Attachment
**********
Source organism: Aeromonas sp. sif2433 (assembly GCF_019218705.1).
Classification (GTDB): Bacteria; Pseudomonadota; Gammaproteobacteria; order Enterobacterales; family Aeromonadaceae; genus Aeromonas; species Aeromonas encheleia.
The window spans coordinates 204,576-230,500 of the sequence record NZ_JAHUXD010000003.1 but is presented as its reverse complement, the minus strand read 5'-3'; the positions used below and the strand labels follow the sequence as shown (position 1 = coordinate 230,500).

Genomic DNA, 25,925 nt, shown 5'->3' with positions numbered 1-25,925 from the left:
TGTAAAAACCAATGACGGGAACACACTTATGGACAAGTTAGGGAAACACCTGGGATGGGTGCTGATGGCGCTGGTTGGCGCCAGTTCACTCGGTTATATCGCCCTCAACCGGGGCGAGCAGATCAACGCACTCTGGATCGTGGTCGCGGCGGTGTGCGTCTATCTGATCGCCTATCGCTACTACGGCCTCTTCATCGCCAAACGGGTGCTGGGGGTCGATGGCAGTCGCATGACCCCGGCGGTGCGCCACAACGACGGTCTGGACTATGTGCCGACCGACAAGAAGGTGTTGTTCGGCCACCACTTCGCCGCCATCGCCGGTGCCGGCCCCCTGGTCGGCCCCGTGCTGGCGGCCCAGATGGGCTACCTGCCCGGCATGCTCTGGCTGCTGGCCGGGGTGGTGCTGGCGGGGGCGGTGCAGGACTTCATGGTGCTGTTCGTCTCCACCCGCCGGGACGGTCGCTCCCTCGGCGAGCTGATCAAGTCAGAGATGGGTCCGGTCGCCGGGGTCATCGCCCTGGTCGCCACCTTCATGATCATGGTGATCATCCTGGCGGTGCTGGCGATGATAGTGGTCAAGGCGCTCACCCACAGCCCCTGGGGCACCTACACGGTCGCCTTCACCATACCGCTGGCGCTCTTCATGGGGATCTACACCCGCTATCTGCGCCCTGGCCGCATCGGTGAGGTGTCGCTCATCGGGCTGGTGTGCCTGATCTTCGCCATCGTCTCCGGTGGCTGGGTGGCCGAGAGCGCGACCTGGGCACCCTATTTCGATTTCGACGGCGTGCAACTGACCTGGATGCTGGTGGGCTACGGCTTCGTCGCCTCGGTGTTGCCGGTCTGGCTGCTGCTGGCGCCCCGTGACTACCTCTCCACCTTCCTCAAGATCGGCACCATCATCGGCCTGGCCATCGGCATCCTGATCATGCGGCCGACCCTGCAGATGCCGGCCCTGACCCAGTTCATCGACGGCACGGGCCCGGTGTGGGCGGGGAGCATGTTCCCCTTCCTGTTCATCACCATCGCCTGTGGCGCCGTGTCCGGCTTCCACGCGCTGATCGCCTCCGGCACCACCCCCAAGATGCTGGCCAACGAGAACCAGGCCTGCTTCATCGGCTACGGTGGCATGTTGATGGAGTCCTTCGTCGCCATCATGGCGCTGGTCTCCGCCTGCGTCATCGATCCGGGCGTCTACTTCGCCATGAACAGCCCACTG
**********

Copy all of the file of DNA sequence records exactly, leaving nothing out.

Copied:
Source organism: Aeromonas sp. sif2433 (assembly GCF_019218705.1).
Classification (GTDB): Bacteria; Pseudomonadota; Gammaproteobacteria; order Enterobacterales; family Aeromonadaceae; genus Aeromonas; species Aeromonas encheleia.
The window spans coordinates 204,576-230,500 of the sequence record NZ_JAHUXD010000003.1 but is presented as its reverse complement, the minus strand read 5'-3'; the positions used below and the strand labels follow the sequence as shown (position 1 = coordinate 230,500).

Genomic DNA, 25,925 nt, shown 5'->3' with positions numbered 1-25,925 from the left:
TGTAAAAACCAATGACGGGAACACACTTATGGACAAGTTAGGGAAACACCTGGGATGGGTGCTGATGGCGCTGGTTGGCGCCAGTTCACTCGGTTATATCGCCCTCAACCGGGGCGAGCAGATCAACGCACTCTGGATCGTGGTCGCGGCGGTGTGCGTCTATCTGATCGCCTATCGCTACTACGGCCTCTTCATCGCCAAACGGGTGCTGGGGGTCGATGGCAGTCGCATGACCCCGGCGGTGCGCCACAACGACGGTCTGGACTATGTGCCGACCGACAAGAAGGTGTTGTTCGGCCACCACTTCGCCGCCATCGCCGGTGCCGGCCCCCTGGTCGGCCCCGTGCTGGCGGCCCAGATGGGCTACCTGCCCGGCATGCTCTGGCTGCTGGCCGGGGTGGTGCTGGCGGGGGCGGTGCAGGACTTCATGGTGCTGTTCGTCTCCACCCGCCGGGACGGTCGCTCCCTCGGCGAGCTGATCAAGTCAGAGATGGGTCCGGTCGCCGGGGTCATCGCCCTGGTCGCCACCTTCATGATCATGGTGATCATCCTGGCGGTGCTGGCGATGATAGTGGTCAAGGCGCTCACCCACAGCCCCTGGGGCACCTACACGGTCGCCTTCACCATACCGCTGGCGCTCTTCATGGGGATCTACACCCGCTATCTGCGCCCTGGCCGCATCGGTGAGGTGTCGCTCATCGGGCTGGTGTGCCTGATCTTCGCCATCGTCTCCGGTGGCTGGGTGGCCGAGAGCGCGACCTGGGCACCCTATTTCGATTTCGACGGCGTGCAACTGACCTGGATGCTGGTGGGCTACGGCTTCGTCGCCTCGGTGTTGCCGGTCTGGCTGCTGCTGGCGCCCCGTGACTACCTCTCCACCTTCCTCAAGATCGGCACCATCATCGGCCTGGCCATCGGCATCCTGATCATGCGGCCGACCCTGCAGATGCCGGCCCTGACCCAGTTCATCGACGGCACGGGCCCGGTGTGGGCGGGGAGCATGTTCCCCTTCCTGTTCATCACCATCGCCTGTGGCGCCGTGTCCGGCTTCCACGCGCTGATCGCCTCCGGCACCACCCCCAAGATGCTGGCCAACGAGAACCAGGCCTGCTTCATCGGCTACGGTGGCATGTTGATGGAGTCCTTCGTCGCCATCATGGCGCTGGTCTCCGCCTGCGTCATCGATCCGGGCGTCTACTTCGCCATGAACAGCCCACTG